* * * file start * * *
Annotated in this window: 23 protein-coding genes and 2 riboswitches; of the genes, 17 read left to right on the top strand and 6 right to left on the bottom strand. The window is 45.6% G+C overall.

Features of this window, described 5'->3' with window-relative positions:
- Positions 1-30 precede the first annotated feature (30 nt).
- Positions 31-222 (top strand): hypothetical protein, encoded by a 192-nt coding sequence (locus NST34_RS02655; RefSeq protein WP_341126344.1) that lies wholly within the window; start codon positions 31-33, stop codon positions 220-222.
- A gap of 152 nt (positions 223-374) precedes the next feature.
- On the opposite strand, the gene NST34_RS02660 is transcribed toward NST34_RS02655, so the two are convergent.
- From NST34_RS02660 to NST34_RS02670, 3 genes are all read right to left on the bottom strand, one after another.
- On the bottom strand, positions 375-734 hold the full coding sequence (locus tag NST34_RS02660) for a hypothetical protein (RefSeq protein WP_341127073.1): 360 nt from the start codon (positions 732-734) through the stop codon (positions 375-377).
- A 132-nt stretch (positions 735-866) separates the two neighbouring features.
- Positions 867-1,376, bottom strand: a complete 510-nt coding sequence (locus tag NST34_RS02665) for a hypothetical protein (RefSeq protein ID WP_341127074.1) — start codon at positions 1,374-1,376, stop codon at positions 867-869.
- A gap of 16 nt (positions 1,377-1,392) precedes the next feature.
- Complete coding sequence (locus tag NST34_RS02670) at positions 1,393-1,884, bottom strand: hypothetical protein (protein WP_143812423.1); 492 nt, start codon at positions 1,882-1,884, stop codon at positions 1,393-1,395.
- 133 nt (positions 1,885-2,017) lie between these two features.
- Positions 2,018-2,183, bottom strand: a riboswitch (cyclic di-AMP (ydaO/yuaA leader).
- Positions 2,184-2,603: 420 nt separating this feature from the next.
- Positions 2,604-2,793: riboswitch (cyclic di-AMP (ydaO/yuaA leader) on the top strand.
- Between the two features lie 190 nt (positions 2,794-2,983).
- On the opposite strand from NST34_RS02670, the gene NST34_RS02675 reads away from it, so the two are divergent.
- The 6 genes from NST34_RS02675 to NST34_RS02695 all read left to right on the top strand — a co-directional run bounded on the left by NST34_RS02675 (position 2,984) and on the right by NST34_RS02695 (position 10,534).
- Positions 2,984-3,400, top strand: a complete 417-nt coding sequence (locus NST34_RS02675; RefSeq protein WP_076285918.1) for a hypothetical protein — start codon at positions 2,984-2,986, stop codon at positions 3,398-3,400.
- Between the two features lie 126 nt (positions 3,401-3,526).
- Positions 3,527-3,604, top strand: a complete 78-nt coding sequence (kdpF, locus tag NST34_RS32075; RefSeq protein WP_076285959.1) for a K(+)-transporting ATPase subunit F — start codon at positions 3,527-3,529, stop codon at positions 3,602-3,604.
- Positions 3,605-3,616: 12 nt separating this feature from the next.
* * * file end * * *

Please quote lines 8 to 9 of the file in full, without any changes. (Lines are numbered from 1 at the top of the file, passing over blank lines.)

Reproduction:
- On the bottom strand, positions 375-734 hold the full coding sequence (locus tag NST34_RS02660) for a hypothetical protein (RefSeq protein WP_341127073.1): 360 nt from the start codon (positions 732-734) through the stop codon (positions 375-377).
- A 132-nt stretch (positions 735-866) separates the two neighbouring features.